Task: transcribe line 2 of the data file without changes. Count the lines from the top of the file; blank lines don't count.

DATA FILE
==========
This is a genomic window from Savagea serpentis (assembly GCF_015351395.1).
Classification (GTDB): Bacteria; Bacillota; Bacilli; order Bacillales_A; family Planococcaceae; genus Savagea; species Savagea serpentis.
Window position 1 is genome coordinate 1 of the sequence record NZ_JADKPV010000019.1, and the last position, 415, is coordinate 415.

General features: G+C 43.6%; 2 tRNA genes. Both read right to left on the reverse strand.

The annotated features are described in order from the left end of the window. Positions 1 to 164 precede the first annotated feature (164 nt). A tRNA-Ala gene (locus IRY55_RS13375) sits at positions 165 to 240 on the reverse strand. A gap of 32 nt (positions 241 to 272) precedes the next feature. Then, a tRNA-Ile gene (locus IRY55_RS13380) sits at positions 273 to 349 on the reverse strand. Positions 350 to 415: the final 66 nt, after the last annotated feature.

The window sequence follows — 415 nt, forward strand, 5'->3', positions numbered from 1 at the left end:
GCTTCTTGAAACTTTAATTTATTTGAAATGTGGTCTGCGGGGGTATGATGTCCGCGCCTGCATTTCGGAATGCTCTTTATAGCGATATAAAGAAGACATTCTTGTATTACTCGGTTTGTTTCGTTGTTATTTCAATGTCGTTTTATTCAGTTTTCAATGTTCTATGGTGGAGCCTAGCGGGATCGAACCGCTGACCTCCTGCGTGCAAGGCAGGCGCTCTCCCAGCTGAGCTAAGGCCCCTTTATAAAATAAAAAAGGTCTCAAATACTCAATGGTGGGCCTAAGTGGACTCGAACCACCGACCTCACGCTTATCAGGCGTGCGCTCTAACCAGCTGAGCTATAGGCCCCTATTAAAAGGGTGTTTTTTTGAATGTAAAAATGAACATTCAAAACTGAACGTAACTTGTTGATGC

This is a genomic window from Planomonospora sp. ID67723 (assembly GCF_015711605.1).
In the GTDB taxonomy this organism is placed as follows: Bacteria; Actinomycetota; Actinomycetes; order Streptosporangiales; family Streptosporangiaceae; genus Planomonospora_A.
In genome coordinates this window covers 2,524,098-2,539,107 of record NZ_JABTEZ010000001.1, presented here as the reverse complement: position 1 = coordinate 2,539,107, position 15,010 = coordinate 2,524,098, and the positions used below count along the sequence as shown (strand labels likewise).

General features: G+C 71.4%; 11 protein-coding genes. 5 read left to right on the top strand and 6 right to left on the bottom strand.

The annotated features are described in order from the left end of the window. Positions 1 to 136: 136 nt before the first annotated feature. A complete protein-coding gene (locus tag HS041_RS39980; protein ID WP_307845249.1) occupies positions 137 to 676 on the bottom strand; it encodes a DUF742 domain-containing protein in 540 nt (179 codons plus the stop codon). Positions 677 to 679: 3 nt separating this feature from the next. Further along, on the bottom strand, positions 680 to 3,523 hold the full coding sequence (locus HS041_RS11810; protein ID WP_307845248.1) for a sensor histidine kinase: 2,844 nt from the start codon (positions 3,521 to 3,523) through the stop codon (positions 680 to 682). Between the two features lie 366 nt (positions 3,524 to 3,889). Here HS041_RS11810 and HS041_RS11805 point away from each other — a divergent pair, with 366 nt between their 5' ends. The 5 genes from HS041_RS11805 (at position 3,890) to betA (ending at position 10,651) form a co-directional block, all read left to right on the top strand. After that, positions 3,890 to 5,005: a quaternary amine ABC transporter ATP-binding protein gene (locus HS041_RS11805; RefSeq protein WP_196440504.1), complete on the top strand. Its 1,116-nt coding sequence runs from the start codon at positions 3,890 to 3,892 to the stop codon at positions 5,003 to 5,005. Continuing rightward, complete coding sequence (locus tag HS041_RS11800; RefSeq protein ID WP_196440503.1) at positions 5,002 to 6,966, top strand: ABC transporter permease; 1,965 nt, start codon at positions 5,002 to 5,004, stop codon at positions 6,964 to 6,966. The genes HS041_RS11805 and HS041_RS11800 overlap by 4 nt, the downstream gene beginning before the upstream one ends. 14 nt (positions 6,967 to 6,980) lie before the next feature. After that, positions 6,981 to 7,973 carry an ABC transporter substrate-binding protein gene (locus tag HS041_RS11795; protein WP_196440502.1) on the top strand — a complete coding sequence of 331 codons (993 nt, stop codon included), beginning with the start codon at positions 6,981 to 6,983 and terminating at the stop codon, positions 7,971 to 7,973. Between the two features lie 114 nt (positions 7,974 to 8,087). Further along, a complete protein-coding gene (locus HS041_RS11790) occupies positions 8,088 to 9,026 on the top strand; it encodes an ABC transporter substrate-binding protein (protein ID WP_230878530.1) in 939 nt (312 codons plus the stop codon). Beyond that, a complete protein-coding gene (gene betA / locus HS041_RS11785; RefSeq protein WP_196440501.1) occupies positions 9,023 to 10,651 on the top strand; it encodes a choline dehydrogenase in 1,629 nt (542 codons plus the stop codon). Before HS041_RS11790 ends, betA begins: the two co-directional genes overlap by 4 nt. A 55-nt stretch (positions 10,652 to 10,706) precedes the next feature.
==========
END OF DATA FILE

Classification (GTDB): Bacteria; Bacillota; Bacilli; order Bacillales_A; family Planococcaceae; genus Savagea; species Savagea serpentis.